- Do your own research and learning about the hobby – you might learn something that you find interesting and it will help you participate in the conversations.
- Show genuine interest in your partners’s progression – there is always something that a dancer is working to improve or struggling with. These can be the source of some great conversations that are windows into your partner’s psyche.
You Can Participate
If you have reached the point in your relationship where negotiations are underway, these strategies may help. They are commonly seen in the dance community:
- Non-dancing partners who are interested in trying it out attend beginner classes to “get up to speed”. If you’re considering this, read our article: To Dance or Not to Dance with Your Significant Other…
- Non-dancing partners are included in activities that don’t involve dancing – such as dinners, hikes, and other outings that dance-friends sometimes enjoy. Among a group of dancers, dancing is likely to come up as a topic of conversation – but it’s likely to be a diverse group of people from all walks of life with lots of opportunities for interesting conversations about life, work, and other interests, too.
- Non-dancing spouses become friends with each other and find ways to attend dance activities without being “left out”.
- Non-dancing partners attend dance events and may or may not partake in the event itself – they may instead tour around the city, do some shopping, go to a spa, and use the weekend for R&R.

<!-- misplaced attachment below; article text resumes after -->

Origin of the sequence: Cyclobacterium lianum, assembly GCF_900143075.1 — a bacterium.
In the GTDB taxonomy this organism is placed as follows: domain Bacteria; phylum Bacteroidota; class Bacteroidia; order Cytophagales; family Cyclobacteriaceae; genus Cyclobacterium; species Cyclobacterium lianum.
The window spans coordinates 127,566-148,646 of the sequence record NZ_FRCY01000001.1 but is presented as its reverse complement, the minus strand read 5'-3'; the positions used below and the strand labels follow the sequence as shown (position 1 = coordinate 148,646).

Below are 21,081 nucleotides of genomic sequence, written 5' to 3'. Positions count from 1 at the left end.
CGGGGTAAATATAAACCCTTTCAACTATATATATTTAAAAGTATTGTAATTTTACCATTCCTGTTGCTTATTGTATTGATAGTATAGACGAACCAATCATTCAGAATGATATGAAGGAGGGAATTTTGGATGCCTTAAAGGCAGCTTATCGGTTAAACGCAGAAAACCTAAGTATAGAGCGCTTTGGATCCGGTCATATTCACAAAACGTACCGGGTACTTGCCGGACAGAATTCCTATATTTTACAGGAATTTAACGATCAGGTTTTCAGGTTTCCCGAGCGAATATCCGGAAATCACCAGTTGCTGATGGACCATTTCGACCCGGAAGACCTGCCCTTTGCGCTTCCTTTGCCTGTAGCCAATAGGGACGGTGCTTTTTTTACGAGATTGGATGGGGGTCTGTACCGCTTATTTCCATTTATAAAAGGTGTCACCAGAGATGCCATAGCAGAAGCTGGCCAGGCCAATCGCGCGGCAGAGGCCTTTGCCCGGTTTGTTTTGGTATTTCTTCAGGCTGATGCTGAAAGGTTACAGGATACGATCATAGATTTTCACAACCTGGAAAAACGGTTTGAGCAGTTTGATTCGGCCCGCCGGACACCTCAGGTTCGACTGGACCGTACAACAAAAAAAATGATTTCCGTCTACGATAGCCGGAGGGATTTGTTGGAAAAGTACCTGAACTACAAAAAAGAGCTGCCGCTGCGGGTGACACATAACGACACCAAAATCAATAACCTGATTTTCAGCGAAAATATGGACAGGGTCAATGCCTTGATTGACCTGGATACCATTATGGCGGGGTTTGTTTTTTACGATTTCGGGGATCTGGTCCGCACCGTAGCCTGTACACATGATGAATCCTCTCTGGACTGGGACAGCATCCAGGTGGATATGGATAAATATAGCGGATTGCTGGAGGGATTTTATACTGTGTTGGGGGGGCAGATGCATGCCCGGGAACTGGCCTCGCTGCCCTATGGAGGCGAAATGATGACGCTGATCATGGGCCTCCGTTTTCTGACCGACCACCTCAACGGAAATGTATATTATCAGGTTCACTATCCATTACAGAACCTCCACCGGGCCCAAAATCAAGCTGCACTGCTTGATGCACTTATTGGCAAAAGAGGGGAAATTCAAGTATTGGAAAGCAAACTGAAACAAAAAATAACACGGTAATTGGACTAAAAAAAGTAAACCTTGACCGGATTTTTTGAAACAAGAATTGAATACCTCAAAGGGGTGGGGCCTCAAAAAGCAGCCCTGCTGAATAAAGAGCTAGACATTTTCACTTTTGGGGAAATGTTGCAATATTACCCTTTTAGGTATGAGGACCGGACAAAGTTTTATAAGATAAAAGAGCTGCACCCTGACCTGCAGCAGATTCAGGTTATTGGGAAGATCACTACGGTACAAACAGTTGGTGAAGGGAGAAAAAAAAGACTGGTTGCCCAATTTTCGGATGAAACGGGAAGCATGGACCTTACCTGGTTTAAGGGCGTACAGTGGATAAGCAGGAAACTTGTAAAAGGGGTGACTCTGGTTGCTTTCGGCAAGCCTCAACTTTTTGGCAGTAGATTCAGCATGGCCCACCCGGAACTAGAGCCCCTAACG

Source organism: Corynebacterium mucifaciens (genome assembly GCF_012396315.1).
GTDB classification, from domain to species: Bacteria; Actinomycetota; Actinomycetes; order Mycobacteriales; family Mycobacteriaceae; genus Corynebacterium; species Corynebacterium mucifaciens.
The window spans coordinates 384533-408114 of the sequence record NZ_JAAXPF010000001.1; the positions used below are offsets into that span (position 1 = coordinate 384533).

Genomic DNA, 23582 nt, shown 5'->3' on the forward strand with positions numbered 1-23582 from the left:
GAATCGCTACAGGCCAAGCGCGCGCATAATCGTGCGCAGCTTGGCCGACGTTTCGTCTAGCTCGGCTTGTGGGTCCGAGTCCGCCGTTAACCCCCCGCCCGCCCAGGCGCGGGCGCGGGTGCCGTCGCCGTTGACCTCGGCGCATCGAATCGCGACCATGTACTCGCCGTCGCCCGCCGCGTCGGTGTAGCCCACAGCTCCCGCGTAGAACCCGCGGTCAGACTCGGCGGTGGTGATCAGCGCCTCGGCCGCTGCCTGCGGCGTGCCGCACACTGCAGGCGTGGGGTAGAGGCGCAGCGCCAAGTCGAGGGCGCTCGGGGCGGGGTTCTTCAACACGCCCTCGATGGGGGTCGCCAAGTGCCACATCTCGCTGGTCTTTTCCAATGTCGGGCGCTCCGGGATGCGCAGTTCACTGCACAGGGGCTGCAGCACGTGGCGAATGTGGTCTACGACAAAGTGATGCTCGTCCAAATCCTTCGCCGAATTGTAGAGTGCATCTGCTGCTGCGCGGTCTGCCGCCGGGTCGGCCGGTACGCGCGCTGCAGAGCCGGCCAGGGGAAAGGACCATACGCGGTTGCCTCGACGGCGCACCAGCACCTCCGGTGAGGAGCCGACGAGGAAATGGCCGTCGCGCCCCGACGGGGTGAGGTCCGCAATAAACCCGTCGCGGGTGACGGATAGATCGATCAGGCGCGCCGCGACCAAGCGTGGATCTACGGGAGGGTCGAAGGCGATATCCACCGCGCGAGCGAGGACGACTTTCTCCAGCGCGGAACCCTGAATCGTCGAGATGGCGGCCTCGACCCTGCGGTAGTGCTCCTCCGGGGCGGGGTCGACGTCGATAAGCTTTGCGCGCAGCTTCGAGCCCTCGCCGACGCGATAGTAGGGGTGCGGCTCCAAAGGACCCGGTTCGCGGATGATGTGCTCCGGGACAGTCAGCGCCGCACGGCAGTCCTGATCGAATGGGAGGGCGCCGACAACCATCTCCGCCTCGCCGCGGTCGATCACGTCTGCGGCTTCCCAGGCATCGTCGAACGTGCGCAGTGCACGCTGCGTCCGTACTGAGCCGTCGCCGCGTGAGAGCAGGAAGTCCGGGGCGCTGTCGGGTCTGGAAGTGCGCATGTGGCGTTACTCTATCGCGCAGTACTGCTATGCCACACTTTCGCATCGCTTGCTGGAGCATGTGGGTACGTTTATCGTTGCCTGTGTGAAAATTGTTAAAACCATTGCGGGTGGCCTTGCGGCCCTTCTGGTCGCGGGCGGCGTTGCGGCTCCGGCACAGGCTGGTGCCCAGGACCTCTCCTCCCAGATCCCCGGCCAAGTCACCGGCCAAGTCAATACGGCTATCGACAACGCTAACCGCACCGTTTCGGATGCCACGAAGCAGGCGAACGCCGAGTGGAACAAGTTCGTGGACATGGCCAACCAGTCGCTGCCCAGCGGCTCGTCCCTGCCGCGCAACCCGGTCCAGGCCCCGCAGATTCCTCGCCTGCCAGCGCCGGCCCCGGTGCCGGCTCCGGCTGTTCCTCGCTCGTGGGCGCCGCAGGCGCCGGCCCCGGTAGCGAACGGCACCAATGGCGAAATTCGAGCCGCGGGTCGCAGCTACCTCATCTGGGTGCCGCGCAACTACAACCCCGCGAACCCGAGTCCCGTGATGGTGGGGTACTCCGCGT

- Non-dancing partners sometimes come to a dance to observe – it’s O.K. to sit in a chair and watch without dancing. You’ll likely find that people come up to you and ask you to dance or offer to teach you to dance. It’s fine to try and it’s fine to politely say no, too.
- Depending on the dance venue, non-dancing partners may tag along with non-dancing friends. For example, if the venue is a bar or restaurant like what we do every Tuesday night at Amigo’s sport bar, non-dancing partners can socialize, play pool, play darts, and have a beer.
Understanding Dance Relationships
Dance relationships are weird, and dancers will be the first to admit that. In some ways, dance partnerships are like platonic marriages. In fact, we dancers have a variety of terms to help describe and explain our dance relationships – here are some contributions taken from the Dictionary of Social Dance Terms that we crowd-sourced:
- Dance Crush – n.: [A crush that you have on a favourite leader/follower that is] all about the dance connection, [with] little to no regard or relation to availability/interest off the dance floor.” – Kay Newhouse
- Dance Husband/Wife/Spouse – n.: A dance partner with whom you have a married-like relationship (without the sex or shared assets) at dances or dance events only (see also: Dance-Married). –Maria Ford
- Dance-Married – adj.: Being in possession of a Dance Husband/Wife. – Daria Mikloukhina
- Danceturbation – The act of dancing for your own pleasure, with complete disregard for your partner (if you remember that you have one). – Randolph Peters